Gene discovery provides insight into fruit shape and size

By Laura Crowley

- Last updated on GMT

Related tags Fruit

The identification of a gene that controls the shape of tomatoes
provides new insights into the mechanisms of plant development,
offering future opportunities for altering the size and shape of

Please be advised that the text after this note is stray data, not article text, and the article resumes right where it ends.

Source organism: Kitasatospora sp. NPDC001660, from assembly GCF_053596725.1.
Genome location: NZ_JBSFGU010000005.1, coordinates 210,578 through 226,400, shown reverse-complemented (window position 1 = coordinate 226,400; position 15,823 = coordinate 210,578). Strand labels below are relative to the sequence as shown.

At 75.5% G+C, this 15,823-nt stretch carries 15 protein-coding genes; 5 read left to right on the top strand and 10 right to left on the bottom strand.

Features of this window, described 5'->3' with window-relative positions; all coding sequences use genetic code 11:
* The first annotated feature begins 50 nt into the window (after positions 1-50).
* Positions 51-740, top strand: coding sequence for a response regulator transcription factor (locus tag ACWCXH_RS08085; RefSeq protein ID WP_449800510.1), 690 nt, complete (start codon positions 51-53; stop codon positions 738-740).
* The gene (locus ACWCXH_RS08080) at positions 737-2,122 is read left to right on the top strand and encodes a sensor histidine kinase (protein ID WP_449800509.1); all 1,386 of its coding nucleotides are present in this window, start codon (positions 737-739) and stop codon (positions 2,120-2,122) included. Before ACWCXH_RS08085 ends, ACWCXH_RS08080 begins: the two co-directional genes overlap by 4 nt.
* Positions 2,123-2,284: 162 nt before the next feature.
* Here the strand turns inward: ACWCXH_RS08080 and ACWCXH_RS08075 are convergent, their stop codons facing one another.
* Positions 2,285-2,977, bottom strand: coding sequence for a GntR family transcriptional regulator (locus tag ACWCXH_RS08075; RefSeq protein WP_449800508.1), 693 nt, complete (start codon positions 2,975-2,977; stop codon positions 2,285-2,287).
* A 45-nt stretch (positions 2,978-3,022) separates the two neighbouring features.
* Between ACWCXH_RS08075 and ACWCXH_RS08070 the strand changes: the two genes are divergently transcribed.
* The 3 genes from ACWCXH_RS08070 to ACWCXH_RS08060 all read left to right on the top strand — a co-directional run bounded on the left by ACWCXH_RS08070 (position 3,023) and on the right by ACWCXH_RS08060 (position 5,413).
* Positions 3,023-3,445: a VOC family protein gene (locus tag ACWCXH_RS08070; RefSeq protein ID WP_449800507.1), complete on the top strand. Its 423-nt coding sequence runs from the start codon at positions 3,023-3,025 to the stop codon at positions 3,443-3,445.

US crop scientists have cloned the gene, dubbed SUN, that is only the second ever identified for playing a significant role in the elongated shape of tomato varieties that have evolved from a very small, round wild ancestor. Furthermore, the gene encodes a member of the IG67 domain of plant proteins, called IQD12 - a family of proteins whose discovery is relatively new. "We are trying to understand what kind of genes caused the enormous increase in fruit size and variation in fruit shape as tomatoes were domesticated,"​ said Esther van der Knaap, lead researcher in the study and assistant professor at Ohio State University. "Once we know all the genes that were selected during that process, we will be able to… gain a better understanding of what controls the shape of other very diverse crops, such as peppers, cucumbers and gourds." The study ​The new research appears in the March 14 issue of Science.​ Scientists were interested in how the small ancestral tomato transformed into a large variety of cultivated varieties. The SUN gene was named after the Sun 1642 tomato, an oval-shaped cultivated tomato with a pointy end, where it was found. After identifying the gene that appeared in high levels in elongated fruit types, the team conducted several plant-transformation experiments. When the gene was introduced into wild, round fruit-bearing tomato plants, it ended up producing extremely elongated fruit. When the gene was removed from elongated fruit-bearing plants, they produced round fruit like wild tomatoes. The discovery provides scope for future investigations into increasing fruit and vegetable size as well as altering their shape. Van der Knaap said: "We can now move forward and ask the question: Does this same gene that is closely related in sequence, control fruit morphology in other vegetables and fruit crops?" ​Another interesting discovery was the relationship between SUN and the plant protein IQD12, which is only the second IQ67 protein-containing domain whose function in plants has been identified. The other is AtIQD1, discovered in the Arabidopsis thaliana plant, which is part of the same family as broccoli and cabbage. In Arabidopsis, the protein was found to increase levels of glucosinolate, a metabolite that is currently being investigated for its possible role in inhibiting cancer. "Unlike AtIQD1,SUNdoesn't seem to be affecting glucosinolate levels in tomato, since these metabolites are not produced in plants of the Solanaceous family,"​ said van der Knaap. "Thus,SUNmay be telling us more about the whole process of diversification in fruits and across plant species, perhaps through its impact on plant hormones and/or secondary metabolites levels." ​Source: Science ​Published online ahead of print, doi: 10.1126/science.1153040 "A Retrotransposon-Mediated Gene Duplication Underlies Morphological Variation of Tomato Fruit" ​Authors: Han Xiao, Ning Jiang, Erin Schaffner, Eric Stockinger, Esther van der Knaap

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